Sunday 18 June 2006

Sunday 18 June 2006
DIRECTOR: Peter Jackson WRITERS: Fran Walsh, Phillipa Boyens & Peter Jackson.
CAST: Naomi Watts (Ann Darrow), Adrien Brody (Jack Driscoll), Jack Black (Carl Denham), Andy Serkis (Lumpy/Kong), Thomas Kretschmann (Engelhorn) more...

Peter Jackson is surely now the undisputed grandmaster of blockbuster cinema. Hot on the heels of his phenomenal success with The Lord Of The Rings trilogy (11 Oscars for the final movie alone...), Jackson turned his attention to his dream project -- a remake of his favourite movie, King Kong (1933).

In the famous story's update, Naomi Watts replaces Fay Wray as Ann Darrow, a dispirited New York actress recruited by struggling maverick director Carl Denham (Black) to shoot a movie on an uncharted island, along with playwright Jack Driscoll (Brody) and the motley crew of The S.S Venture.

Once they reach Skull Island, the team discover it's populated not only by a savage tribe of people hidden behind a colossal wall, but also with giant monsters -- in the shape of dinosaurs, huge bats, enormous insects and a 25-foot gorilla known as Kong...

It’s a straight-forward B-movie plot, already famous to everyone after 72 years of exposure to the public. And, even if you’ve never actually seen the original black-and-white adventure, the iconic image of Kong straddling the Empire State Building swatting bi-planes out of the air is the stuff of movie legend.

In translating King Kong for modern audiences, Jackson wisely keeps the story grounded in its 1930's setting and brings superlative visual complexity to the screen. Movie monsters haven’t wowed the imagination this much since Spielberg’s dinosaurs first stomped across our screens back in '93. Perfecting techniques used throughout Lord Of The Rings, WETA Digital Workshop have again set a new benchmark for the rest of the effects industry to aspire to. British actor Andy Serkis (LOTR’s Gollum) "plays" the titular ape by utilizing motion-capture technology, helping bring a sense of realism to Kong that the original could never achieve with stop-motion animated models. Even the 1976 remake had to struggle with a silly man-in-a-monkey-suit technique.

No such compromises in 2005. Kong is now a creature of sheer beauty throughout Jackson's movie. He fights, he runs, he swings, he leaps, he breathes, he sulks, he laughs… he lives! In many ways the success of the movie relied on the complexity of Kong's performance and the digital character’s ability to interact and emote with a real cast… and the WETA crew nail it to perfection.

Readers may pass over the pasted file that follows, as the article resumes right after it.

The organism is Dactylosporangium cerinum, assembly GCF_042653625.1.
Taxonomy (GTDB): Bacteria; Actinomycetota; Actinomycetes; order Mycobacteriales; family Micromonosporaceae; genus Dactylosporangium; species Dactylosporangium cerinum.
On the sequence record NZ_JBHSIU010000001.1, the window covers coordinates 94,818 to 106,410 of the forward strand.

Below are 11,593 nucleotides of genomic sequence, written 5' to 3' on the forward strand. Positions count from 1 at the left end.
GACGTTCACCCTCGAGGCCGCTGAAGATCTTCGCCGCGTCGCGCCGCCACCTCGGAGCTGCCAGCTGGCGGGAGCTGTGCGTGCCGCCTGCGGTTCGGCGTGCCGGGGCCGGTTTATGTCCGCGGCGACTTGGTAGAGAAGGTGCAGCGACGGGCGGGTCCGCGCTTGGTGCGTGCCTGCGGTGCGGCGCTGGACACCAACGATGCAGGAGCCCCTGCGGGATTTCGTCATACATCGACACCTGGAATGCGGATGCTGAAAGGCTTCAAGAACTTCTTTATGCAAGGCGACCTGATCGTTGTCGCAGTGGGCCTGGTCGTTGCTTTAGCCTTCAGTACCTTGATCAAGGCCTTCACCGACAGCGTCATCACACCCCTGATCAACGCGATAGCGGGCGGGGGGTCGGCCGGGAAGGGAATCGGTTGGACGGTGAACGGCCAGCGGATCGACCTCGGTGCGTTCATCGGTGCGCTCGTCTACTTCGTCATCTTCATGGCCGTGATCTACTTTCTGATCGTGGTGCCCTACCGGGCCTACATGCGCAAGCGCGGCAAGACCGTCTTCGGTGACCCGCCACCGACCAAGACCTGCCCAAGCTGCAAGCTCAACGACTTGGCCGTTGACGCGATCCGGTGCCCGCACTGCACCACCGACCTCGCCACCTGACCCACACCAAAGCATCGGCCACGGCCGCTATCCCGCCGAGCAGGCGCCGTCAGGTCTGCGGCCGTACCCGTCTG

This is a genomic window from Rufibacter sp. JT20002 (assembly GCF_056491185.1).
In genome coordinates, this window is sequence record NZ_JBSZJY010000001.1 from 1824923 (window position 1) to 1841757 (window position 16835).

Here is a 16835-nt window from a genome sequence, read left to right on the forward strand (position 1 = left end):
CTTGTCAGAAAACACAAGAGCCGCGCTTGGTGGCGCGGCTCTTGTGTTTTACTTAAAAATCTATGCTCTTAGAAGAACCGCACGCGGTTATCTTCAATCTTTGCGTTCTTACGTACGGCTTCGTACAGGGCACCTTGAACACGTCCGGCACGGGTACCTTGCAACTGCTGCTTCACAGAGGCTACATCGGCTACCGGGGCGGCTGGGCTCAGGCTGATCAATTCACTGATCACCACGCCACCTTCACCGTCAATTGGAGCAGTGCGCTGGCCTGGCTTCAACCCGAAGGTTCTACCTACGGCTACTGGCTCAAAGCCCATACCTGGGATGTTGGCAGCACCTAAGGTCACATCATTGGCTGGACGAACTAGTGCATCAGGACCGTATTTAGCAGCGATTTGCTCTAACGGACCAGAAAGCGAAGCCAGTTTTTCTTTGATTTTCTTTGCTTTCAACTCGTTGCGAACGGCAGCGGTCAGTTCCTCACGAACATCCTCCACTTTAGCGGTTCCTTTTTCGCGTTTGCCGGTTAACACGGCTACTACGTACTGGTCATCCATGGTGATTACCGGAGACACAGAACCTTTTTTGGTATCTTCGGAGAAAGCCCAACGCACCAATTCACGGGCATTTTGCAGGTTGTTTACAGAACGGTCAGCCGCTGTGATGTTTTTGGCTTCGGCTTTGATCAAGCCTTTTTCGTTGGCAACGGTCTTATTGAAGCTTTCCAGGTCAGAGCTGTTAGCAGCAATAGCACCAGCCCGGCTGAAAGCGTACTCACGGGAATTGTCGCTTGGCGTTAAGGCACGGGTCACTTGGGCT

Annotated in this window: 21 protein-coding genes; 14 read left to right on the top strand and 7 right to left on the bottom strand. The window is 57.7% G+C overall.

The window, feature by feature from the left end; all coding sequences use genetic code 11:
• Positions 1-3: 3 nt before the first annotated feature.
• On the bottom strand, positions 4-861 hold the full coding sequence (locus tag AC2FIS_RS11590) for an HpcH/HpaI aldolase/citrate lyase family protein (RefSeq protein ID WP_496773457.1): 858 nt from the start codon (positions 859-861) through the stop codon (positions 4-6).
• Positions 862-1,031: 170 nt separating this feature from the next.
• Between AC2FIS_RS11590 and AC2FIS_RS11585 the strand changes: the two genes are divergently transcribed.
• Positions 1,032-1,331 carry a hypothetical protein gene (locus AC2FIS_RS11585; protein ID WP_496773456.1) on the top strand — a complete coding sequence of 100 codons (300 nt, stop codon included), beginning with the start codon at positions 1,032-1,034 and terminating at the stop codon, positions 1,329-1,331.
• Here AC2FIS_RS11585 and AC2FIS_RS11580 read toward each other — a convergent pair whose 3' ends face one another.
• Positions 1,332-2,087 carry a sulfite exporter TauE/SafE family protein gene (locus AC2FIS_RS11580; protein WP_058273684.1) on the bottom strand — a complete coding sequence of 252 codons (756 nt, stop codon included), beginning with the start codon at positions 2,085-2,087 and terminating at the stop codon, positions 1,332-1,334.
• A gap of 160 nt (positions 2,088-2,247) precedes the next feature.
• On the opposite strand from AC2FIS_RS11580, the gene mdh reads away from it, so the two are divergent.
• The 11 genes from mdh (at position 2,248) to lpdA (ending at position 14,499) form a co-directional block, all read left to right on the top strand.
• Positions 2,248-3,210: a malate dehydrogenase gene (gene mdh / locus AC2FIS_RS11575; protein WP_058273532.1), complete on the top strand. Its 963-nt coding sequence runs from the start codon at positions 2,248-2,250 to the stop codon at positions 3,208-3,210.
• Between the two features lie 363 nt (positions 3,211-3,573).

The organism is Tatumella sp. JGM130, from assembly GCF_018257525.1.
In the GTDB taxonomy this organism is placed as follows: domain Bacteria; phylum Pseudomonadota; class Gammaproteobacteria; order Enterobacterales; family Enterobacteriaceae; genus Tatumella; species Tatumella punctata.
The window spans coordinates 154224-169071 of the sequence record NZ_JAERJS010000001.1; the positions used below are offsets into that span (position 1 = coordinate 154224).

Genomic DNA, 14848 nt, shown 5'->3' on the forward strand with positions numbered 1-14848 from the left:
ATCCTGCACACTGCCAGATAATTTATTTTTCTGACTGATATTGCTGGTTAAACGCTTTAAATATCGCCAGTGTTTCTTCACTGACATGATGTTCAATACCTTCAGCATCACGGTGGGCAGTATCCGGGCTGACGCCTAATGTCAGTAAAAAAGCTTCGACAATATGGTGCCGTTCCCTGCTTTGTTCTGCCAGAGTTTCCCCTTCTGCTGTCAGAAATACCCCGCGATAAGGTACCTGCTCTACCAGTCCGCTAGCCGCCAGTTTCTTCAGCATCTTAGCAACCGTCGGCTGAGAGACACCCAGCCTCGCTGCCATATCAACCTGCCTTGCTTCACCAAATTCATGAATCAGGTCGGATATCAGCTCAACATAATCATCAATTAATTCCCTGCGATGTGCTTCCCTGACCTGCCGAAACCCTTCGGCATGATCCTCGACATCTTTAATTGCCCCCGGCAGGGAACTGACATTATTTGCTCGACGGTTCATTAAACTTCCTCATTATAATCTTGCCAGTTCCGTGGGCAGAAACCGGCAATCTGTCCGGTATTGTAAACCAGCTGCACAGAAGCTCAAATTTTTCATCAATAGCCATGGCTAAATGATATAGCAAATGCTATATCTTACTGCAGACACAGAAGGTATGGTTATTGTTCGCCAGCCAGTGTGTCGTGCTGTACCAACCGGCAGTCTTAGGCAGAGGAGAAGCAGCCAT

Plaudits must also go to Oscar-nominee Naomi Watts, given a fairly rudimentary character on the page, but able to make Ann Darrow’s sweet relationship with Kong utterly believable. A scene where Ann and Kong "ice-skate" together in Central Park, before the great ape climbs to his eventual doom, is just pure old-fashioned movie magic, and sure to tug at everyone’s heart strings. Amazingly too, the fact everyone knows how the story ends actually works in the movie’s favour -- as the distant whine of approaching biplanes brings a melancholy feel to the great ape’s last stand...

Elsewhere, production values are all superb -- particularly the impressive CGI rendering of 1933 New York City, being so realistic it’s not even noticeably a special-effect. As always in movies of such mammoth undertaking, there is the odd effects moments that could have done with further polishing: a dinosaur stampede suffers from some badly composited shots, and a sequence with a pole-vaulting native is below-par and ridiculous anyway. But these are very minor quibbles in an otherwise unrivalled production.

The actors involved all do a very good job, particularly Watts and Serkis as already stated, but the greatest surprise in some ways is Jack Black as Carl Denham. Black is most famous as one-half of a comedy rock band Tenacious D, and as a high-energy comedian in films such as School Of Rock, so to see him provide a credible and engaging performance of such seriousness is very satisfying.

Adrien Brody does solid work, but his character is rarely more than a handy plot device to push events along. Still, in earlier scene when his character looks to be more prevalent than he eventually becomes, Brody’s brings his usual goofy hangdog charm to proceedings, before the ape takes over and his involvement becomes sidelined.